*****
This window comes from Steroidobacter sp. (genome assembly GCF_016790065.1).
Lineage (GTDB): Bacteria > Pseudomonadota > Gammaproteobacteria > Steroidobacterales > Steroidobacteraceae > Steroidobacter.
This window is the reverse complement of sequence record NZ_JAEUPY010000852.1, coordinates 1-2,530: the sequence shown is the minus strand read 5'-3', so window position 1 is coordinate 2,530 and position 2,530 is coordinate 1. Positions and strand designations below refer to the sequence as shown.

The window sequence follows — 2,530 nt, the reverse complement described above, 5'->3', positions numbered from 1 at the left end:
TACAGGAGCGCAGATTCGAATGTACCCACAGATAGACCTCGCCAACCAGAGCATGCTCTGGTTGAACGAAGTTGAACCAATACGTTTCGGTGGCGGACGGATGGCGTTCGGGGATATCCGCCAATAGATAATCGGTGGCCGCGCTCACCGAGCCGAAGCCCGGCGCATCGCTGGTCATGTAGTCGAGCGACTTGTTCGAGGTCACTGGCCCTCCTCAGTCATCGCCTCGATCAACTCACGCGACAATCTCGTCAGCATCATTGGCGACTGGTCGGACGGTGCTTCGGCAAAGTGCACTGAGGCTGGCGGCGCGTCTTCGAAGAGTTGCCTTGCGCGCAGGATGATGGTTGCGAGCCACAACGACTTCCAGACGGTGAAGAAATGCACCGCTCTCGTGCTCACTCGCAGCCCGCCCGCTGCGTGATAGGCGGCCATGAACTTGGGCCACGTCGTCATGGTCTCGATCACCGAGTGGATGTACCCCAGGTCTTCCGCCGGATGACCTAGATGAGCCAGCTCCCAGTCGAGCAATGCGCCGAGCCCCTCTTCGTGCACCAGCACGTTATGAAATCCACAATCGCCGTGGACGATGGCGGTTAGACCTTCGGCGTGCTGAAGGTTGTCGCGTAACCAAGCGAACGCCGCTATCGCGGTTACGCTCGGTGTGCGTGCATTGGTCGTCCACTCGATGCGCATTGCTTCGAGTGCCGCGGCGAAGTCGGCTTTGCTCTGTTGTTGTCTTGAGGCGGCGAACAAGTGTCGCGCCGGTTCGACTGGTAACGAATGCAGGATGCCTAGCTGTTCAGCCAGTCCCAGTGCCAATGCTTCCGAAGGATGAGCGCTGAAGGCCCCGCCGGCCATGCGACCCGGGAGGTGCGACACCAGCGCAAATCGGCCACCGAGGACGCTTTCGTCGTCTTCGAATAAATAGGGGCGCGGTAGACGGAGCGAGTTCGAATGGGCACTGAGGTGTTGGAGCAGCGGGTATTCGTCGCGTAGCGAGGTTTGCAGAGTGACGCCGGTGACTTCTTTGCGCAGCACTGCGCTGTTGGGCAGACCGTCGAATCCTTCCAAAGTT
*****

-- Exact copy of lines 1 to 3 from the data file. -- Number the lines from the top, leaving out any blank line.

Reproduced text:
This window comes from Steroidobacter sp. (genome assembly GCF_016790065.1).
Lineage (GTDB): Bacteria > Pseudomonadota > Gammaproteobacteria > Steroidobacterales > Steroidobacteraceae > Steroidobacter.
This window is the reverse complement of sequence record NZ_JAEUPY010000852.1, coordinates 1-2,530: the sequence shown is the minus strand read 5'-3', so window position 1 is coordinate 2,530 and position 2,530 is coordinate 1. Positions and strand designations below refer to the sequence as shown.